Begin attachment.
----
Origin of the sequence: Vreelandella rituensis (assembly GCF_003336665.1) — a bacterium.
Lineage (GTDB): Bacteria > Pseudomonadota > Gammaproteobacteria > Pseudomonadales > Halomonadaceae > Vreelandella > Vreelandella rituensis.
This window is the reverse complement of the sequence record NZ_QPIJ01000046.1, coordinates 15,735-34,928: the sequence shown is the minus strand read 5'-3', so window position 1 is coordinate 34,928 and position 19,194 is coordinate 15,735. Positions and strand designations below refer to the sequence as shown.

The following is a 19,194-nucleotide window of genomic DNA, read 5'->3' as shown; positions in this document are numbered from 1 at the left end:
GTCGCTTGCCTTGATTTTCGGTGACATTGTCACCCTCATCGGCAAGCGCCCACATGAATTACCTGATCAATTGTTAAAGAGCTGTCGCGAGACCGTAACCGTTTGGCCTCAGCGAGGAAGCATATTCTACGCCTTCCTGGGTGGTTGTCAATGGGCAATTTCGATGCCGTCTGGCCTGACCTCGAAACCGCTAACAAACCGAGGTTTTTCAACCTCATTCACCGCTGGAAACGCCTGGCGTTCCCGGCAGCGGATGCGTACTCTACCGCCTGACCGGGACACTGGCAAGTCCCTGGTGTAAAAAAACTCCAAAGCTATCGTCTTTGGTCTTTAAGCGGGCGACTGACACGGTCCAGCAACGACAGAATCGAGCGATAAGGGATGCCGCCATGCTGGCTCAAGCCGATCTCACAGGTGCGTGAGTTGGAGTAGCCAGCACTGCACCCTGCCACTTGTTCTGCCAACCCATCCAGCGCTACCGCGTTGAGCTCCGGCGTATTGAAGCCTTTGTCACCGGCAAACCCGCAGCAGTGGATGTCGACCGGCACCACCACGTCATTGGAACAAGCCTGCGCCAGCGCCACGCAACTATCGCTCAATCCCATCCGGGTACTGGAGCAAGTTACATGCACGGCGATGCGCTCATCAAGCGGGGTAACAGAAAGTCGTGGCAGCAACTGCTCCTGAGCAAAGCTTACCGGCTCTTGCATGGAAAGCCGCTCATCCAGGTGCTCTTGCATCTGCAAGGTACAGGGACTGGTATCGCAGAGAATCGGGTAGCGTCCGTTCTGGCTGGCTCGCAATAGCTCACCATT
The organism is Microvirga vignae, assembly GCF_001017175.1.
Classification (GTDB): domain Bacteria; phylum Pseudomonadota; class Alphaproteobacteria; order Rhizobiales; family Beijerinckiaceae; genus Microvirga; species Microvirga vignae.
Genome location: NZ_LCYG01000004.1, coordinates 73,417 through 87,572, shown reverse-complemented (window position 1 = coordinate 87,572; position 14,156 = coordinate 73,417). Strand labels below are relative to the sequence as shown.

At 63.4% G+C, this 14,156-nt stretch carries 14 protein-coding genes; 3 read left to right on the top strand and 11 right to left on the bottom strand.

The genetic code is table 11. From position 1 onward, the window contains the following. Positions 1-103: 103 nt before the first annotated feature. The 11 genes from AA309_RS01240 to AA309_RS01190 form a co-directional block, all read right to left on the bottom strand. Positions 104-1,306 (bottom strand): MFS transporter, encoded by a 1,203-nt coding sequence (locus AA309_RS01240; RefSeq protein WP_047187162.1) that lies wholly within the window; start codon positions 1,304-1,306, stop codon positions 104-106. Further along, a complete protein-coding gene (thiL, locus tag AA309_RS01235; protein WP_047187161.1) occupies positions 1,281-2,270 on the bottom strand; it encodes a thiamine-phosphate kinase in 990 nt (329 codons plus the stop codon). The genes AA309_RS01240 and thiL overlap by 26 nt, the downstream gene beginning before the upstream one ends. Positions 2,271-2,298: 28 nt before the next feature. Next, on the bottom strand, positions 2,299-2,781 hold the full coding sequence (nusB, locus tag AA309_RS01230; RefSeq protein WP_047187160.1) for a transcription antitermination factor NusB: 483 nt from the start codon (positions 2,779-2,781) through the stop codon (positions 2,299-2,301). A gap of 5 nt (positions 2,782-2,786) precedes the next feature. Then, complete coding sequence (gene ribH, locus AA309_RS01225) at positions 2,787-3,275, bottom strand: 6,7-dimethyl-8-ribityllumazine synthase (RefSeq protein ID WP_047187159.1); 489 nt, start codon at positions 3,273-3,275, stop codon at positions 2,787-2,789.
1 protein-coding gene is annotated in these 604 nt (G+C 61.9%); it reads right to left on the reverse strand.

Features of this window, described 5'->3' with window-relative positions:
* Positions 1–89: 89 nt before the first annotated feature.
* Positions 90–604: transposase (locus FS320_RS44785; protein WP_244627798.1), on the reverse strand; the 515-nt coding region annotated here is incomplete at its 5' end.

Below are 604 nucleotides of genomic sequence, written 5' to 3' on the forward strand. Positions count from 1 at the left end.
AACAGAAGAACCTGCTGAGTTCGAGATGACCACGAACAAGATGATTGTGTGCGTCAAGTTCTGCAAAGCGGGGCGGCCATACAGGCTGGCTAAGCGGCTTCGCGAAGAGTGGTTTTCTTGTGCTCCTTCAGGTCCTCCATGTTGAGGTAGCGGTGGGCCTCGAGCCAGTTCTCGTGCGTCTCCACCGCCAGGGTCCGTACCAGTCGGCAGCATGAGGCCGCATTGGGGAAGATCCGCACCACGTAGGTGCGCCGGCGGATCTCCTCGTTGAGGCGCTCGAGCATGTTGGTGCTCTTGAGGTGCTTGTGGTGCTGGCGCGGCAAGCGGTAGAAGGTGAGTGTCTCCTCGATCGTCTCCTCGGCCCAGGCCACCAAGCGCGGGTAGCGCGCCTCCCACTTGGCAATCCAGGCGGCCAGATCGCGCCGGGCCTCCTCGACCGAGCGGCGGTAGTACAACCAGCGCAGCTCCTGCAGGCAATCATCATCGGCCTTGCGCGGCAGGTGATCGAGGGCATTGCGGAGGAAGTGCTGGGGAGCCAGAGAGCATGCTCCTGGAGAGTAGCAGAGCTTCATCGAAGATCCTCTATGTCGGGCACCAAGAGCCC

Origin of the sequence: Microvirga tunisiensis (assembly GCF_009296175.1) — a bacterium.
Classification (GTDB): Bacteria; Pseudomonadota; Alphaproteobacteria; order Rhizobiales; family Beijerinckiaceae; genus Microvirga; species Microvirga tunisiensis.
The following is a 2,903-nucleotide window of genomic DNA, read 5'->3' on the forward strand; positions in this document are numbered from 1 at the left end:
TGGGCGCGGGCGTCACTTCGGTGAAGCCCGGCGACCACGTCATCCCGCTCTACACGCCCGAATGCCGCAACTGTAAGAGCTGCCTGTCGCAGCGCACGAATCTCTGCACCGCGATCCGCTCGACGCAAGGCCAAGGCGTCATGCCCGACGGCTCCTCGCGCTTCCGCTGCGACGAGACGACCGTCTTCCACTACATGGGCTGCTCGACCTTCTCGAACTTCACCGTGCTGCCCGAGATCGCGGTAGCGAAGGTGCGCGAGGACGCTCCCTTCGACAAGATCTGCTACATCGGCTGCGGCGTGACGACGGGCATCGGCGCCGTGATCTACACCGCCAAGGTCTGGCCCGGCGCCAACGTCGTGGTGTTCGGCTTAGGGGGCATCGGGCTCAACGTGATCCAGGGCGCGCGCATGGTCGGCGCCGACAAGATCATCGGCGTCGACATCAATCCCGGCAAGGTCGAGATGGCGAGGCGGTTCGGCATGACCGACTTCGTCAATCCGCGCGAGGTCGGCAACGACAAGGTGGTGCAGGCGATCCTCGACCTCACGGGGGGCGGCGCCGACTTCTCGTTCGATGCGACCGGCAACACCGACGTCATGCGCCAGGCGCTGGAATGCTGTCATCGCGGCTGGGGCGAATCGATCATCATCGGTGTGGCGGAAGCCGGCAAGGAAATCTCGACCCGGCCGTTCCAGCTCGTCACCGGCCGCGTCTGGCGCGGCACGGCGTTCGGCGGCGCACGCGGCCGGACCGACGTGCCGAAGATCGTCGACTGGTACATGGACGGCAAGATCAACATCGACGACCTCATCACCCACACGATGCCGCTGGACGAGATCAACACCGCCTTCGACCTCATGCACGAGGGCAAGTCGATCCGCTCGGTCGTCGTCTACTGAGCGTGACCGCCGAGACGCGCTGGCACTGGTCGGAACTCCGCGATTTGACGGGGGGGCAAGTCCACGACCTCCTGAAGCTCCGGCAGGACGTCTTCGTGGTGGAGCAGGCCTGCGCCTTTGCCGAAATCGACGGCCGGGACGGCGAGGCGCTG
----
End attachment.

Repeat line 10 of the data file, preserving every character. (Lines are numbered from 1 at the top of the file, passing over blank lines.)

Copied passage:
The genetic code is table 11. From position 1 onward, the window contains the following. Positions 1-103: 103 nt before the first annotated feature. The 11 genes from AA309_RS01240 to AA309_RS01190 form a co-directional block, all read right to left on the bottom strand. Positions 104-1,306 (bottom strand): MFS transporter, encoded by a 1,203-nt coding sequence (locus AA309_RS01240; RefSeq protein WP_047187162.1) that lies wholly within the window; start codon positions 1,304-1,306, stop codon positions 104-106. Further along, a complete protein-coding gene (thiL, locus tag AA309_RS01235; protein WP_047187161.1) occupies positions 1,281-2,270 on the bottom strand; it encodes a thiamine-phosphate kinase in 990 nt (329 codons plus the stop codon). The genes AA309_RS01240 and thiL overlap by 26 nt, the downstream gene beginning before the upstream one ends. Positions 2,271-2,298: 28 nt before the next feature. Next, on the bottom strand, positions 2,299-2,781 hold the full coding sequence (nusB, locus tag AA309_RS01230; RefSeq protein WP_047187160.1) for a transcription antitermination factor NusB: 483 nt from the start codon (positions 2,779-2,781) through the stop codon (positions 2,299-2,301). A gap of 5 nt (positions 2,782-2,786) precedes the next feature. Then, complete coding sequence (gene ribH, locus AA309_RS01225) at positions 2,787-3,275, bottom strand: 6,7-dimethyl-8-ribityllumazine synthase (RefSeq protein ID WP_047187159.1); 489 nt, start codon at positions 3,273-3,275, stop codon at positions 2,787-2,789.